Working longer, not smarter in the future?
Are we going to be working longer, not smarter in the future?
The latest research from the Canterbury Manufacturers’ Association (CMA) shows the long-term decline of manufacturing jobs, compared to all sectors of the economy, and an increasing number of people working longer hours or entering into part time or supplementary employment.
The CMA says that between March 1989 and March 2007, there was a steady trend downwards in the total number of jobs in the manufacturing sector of 7%, compared to an overall increase of 40% in the total number of jobs across all sectors of the economy.
The number of full time manufacturing jobs decreased by 9.6% during the same period, compared with an overall rise of 29%, while the number of the part time employees in the manufacturing sector rose almost 36%, compared to a 90% across all sectors.
Despite the growth in the number of part time manufacturing jobs as a percentage of part time jobs for all sectors, part time work in manufacturing actually decreased from 6.6% in 1989 to 4.7% in 2006.
“These figures show a long term growth in New Zealand’s employment and the decline in the number of manufacturing jobs, and we can expect these trends to continue for as long as our currency remains overvalued and New Zealand’s industrial structure unwinds”, says Chief Executive John Walley.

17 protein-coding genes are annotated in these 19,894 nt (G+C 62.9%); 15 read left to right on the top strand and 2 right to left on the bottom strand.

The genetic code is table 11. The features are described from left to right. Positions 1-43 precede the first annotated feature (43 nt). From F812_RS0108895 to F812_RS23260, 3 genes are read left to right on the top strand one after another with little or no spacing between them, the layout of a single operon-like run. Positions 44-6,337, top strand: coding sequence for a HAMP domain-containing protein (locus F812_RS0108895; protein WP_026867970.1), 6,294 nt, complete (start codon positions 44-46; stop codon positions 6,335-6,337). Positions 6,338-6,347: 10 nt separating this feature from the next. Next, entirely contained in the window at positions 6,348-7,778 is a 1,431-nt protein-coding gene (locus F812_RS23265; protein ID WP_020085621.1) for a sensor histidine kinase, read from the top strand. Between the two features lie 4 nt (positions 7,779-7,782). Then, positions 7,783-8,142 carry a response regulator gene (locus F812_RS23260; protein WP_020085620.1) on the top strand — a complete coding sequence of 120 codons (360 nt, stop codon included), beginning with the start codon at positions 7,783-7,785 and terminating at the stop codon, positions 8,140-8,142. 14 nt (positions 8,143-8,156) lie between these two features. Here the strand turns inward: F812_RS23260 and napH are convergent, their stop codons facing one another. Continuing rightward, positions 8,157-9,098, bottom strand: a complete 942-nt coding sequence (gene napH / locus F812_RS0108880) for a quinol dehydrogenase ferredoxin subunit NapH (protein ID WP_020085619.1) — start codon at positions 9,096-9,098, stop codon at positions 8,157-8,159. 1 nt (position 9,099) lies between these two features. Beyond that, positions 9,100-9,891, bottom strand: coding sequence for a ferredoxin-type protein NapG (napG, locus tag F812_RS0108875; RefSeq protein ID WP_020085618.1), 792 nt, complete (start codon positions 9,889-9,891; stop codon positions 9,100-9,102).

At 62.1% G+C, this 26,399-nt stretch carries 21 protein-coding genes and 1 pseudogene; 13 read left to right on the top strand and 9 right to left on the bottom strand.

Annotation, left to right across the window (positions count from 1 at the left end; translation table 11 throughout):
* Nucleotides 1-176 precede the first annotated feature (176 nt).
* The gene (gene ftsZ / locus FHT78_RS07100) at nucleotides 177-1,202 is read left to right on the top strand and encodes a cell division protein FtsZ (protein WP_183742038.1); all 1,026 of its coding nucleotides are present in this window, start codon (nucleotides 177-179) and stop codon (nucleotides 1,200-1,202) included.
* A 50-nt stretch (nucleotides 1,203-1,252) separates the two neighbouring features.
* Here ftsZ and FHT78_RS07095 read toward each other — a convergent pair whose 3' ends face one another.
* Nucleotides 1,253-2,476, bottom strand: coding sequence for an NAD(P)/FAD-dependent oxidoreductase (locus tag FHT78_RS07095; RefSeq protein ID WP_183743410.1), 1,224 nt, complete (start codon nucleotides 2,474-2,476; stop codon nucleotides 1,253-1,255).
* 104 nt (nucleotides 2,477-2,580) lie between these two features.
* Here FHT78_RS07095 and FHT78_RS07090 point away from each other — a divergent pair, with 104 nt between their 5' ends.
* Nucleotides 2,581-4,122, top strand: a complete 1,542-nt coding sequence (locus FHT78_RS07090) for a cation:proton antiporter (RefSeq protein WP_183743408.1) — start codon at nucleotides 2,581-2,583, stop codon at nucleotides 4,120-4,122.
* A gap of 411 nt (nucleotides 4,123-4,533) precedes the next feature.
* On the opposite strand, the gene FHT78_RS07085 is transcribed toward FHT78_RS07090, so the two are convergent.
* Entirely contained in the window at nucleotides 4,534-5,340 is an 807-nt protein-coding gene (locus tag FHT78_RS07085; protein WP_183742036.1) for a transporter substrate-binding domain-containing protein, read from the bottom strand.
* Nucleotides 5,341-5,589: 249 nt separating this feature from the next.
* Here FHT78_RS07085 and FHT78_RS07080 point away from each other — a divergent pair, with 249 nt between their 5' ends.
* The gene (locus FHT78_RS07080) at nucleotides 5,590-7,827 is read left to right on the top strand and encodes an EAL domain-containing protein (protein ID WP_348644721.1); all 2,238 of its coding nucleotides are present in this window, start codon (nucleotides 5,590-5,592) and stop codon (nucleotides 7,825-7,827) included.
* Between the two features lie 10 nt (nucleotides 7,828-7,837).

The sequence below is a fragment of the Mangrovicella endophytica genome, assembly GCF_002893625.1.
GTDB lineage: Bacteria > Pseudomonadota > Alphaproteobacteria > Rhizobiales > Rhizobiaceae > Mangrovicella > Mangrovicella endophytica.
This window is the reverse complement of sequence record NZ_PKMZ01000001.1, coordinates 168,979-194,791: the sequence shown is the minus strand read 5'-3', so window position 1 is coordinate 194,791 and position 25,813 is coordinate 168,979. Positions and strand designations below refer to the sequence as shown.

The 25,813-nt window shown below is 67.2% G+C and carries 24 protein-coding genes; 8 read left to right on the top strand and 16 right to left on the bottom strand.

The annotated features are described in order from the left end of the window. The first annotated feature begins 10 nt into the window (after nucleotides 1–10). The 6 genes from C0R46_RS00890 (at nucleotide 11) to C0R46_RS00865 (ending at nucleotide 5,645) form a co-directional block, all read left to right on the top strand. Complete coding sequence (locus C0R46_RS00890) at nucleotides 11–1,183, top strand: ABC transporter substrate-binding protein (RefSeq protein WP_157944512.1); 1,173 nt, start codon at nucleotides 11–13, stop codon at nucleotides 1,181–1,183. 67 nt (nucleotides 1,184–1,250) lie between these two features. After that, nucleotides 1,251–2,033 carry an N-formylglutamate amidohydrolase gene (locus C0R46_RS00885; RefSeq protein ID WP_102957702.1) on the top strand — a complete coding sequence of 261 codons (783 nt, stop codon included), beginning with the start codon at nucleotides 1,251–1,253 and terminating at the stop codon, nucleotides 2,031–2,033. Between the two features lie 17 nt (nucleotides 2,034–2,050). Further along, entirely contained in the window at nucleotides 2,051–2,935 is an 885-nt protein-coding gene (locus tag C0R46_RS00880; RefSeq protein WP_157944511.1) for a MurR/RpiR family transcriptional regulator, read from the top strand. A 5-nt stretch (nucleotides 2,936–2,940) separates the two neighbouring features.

“The employment growth within the wider economy can conceal the loss of manufacturing jobs, but New Zealand runs the risk of eroding, to the point of breakdown, the specialised skill base necessary to support a developed economy. As skill levels fall, so too will our levels of productivity. Holiday changes are not yet in the numbers, but the growth rate of our labour and multifactor productivity has slowed in the years since 2001, largely due to shifts in employment patterns towards lower hourly rates and a more piecemeal structure in employment”, says Mr. Walley.
“The changing employment mix will affect a wide cross section of people from those in the industrial sector whose jobs are lost or exported, to first time home buyers, those on entry level or lower unskilled wage rates, or those who must boost their income to make ends meet. As these trends continue, we can expect an increasing number of people taking on additional employment, regardless of how seasonal, unstructured, or time fractured the job might be”.
“The changing employment mix is an issue that will impact the living standards of all New Zealanders, and if these trends continue, then a growing number of people will have to work longer in the future”.